High-tech ROP screening in hospital and on the go
NeoLight's Vik Dudhia and Dale Isacks with Optimed's Robert Nyenkamp at the RANZCO NZ 2024 meeting in Auckland

High-tech ROP screening in hospital and on the go

July 10, 2024 Staff reporters

Attracting attention on Optimed’s stand from paediatric ophthalmologists and ophthalmic nurses was NeoLight’s Icon retinal imaging system, designed specifically to screen premature babies both in large hospital settings and in more remote areas.


It’s a whole step up in technology, said Vik Dudhia, NeoLight’s senior international clinical trainer. “It’s gone from indirect, where you're kind of looking and then sketching and writing, to a digital imprint, a photographic image, where no one is going to argue with what you’re seeing… (and) because this provides such a clear picture, you’re actually picking up a lot more detail from the retina.”


Icon employs a proprietary optical design that incorporates ‘direct illumination’ allowing for superior retinal imaging quality, especially on darkly pigmented fundi, said Dudhia. “Premature babies’ eyes are small, their pupils are small and they're hard to dilate. But because the Icon camera has a very small lens tip, you get really good access and the direct illumination is very good for dark retinas and poor dilation cases.”


According to NeoLight, Icon enables a comprehensive 100⁰, fully illuminated wide field of view and fluorescein angiography (FA), while the handpiece uses low-power LED and sensitive sensor technology, so it can work in low-light levels, making it more comfortable for its sensitive patient group. It’s available in two forms: the Icon Cart, equipped with a height-adjustable trolley and designed for hospital-based neonatal intensive care units, and the Icon Go, a lightweight, portable system designed for more remote screening. The technology and training for both is the same, said Dudhia, so it’s great for nurse-led screening operations. “We have centres around the world which have one of each. The cart is more stationary while the Go is taken out to more remote locations and the images sent back to the ophthalmologist. So they work really well together.”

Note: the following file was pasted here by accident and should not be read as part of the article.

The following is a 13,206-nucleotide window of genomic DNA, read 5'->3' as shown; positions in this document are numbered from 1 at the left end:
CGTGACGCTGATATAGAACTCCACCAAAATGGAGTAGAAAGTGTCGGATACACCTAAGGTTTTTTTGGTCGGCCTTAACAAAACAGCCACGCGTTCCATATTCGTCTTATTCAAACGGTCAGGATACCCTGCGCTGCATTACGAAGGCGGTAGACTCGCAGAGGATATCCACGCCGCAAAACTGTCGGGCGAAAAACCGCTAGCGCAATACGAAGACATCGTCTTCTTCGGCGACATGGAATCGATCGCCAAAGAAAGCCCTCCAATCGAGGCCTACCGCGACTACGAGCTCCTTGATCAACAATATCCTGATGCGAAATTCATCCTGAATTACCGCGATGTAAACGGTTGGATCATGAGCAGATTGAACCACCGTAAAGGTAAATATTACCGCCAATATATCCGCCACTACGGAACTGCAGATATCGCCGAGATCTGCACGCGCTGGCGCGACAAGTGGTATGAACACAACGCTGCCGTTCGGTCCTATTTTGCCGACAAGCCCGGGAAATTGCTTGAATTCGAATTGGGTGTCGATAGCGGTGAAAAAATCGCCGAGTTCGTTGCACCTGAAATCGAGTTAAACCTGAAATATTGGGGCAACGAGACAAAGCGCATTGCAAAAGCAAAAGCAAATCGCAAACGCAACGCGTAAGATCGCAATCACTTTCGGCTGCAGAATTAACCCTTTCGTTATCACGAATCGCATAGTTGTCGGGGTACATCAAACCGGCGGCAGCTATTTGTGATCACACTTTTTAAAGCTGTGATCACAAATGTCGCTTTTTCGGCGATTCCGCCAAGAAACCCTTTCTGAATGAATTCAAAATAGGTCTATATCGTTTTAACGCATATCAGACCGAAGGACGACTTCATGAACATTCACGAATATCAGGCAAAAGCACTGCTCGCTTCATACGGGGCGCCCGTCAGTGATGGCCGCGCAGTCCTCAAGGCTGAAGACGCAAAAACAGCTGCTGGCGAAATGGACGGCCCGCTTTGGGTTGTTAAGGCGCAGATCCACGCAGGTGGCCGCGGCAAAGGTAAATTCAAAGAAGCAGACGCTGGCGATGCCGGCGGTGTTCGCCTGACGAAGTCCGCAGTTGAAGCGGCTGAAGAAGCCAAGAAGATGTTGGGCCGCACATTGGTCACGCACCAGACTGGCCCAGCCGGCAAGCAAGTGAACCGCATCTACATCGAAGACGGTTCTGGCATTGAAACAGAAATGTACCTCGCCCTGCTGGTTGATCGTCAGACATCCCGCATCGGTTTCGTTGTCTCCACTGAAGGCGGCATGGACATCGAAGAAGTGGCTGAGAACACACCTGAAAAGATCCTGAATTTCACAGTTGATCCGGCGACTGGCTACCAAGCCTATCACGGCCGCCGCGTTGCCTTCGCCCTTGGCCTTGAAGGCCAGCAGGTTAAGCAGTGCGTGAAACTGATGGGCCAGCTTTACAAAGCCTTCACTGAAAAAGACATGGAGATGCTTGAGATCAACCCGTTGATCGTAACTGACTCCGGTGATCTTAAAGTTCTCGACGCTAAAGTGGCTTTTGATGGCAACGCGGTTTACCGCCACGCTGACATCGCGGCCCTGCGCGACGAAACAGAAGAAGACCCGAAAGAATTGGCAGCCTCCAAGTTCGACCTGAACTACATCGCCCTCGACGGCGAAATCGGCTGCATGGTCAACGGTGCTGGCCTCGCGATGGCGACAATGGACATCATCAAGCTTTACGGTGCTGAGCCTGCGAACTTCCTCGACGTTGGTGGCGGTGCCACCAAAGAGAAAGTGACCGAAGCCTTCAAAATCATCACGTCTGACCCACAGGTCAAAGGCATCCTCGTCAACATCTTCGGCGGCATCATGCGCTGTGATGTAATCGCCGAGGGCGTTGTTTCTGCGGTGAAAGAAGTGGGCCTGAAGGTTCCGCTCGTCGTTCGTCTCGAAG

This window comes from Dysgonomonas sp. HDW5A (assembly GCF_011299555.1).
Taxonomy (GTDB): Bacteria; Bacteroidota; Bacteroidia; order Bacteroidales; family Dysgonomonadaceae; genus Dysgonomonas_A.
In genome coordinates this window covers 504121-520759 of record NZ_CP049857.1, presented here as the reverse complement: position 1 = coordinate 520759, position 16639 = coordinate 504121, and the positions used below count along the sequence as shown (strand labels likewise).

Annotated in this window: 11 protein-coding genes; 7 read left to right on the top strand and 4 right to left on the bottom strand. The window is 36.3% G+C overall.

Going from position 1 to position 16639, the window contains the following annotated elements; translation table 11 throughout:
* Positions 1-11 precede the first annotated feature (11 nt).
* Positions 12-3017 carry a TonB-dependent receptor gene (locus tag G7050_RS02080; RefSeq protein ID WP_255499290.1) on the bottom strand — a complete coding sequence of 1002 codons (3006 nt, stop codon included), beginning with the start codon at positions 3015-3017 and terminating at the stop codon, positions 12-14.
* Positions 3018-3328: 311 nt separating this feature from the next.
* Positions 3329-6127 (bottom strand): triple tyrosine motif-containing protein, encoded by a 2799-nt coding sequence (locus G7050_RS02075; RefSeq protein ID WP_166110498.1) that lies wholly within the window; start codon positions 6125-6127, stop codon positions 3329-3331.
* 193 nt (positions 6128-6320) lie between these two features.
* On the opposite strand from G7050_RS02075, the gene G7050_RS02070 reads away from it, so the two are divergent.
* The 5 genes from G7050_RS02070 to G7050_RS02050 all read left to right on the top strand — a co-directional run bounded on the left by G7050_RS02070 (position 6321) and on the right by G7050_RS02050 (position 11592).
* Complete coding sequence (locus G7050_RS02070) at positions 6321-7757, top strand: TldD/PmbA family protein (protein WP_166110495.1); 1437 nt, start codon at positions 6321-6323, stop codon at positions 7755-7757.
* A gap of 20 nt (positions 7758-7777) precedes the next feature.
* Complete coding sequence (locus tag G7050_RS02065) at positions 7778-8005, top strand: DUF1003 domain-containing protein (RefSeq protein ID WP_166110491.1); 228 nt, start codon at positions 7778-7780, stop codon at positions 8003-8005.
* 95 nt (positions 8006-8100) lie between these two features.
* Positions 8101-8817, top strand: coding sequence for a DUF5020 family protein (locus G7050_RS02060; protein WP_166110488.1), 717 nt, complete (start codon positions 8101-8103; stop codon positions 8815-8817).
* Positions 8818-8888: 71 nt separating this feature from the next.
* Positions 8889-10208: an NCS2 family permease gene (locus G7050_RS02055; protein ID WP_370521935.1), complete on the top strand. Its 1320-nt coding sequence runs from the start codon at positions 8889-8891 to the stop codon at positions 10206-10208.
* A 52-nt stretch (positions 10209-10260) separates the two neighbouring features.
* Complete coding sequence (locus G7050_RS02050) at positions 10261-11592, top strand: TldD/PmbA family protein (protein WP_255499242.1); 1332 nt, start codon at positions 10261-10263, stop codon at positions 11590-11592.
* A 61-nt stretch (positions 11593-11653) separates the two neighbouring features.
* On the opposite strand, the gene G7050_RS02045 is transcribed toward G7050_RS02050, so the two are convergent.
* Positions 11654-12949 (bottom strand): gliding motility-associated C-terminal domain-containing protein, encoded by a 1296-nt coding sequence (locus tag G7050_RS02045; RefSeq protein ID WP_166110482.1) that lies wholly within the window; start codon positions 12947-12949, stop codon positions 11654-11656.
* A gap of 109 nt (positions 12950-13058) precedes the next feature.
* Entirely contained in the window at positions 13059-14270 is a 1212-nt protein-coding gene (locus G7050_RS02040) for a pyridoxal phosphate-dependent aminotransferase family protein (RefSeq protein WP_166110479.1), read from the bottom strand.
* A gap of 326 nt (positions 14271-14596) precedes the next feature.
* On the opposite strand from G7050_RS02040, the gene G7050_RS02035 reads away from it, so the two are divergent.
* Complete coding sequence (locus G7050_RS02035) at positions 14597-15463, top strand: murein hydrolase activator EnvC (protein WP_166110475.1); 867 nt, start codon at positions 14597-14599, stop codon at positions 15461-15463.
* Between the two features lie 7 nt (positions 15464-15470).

Embodying a unique blend of portability, cost-effectiveness and uncompromised image quality, the Icon Go sets the gold standard in portable retinal imaging, said Vivek Kopparthi, co-founder and CEO of NeoLight following the device’s FDA approval in August last year. “The addition of FA capabilities is transformative, particularly in the diagnosis and management of retinoblastoma patients.”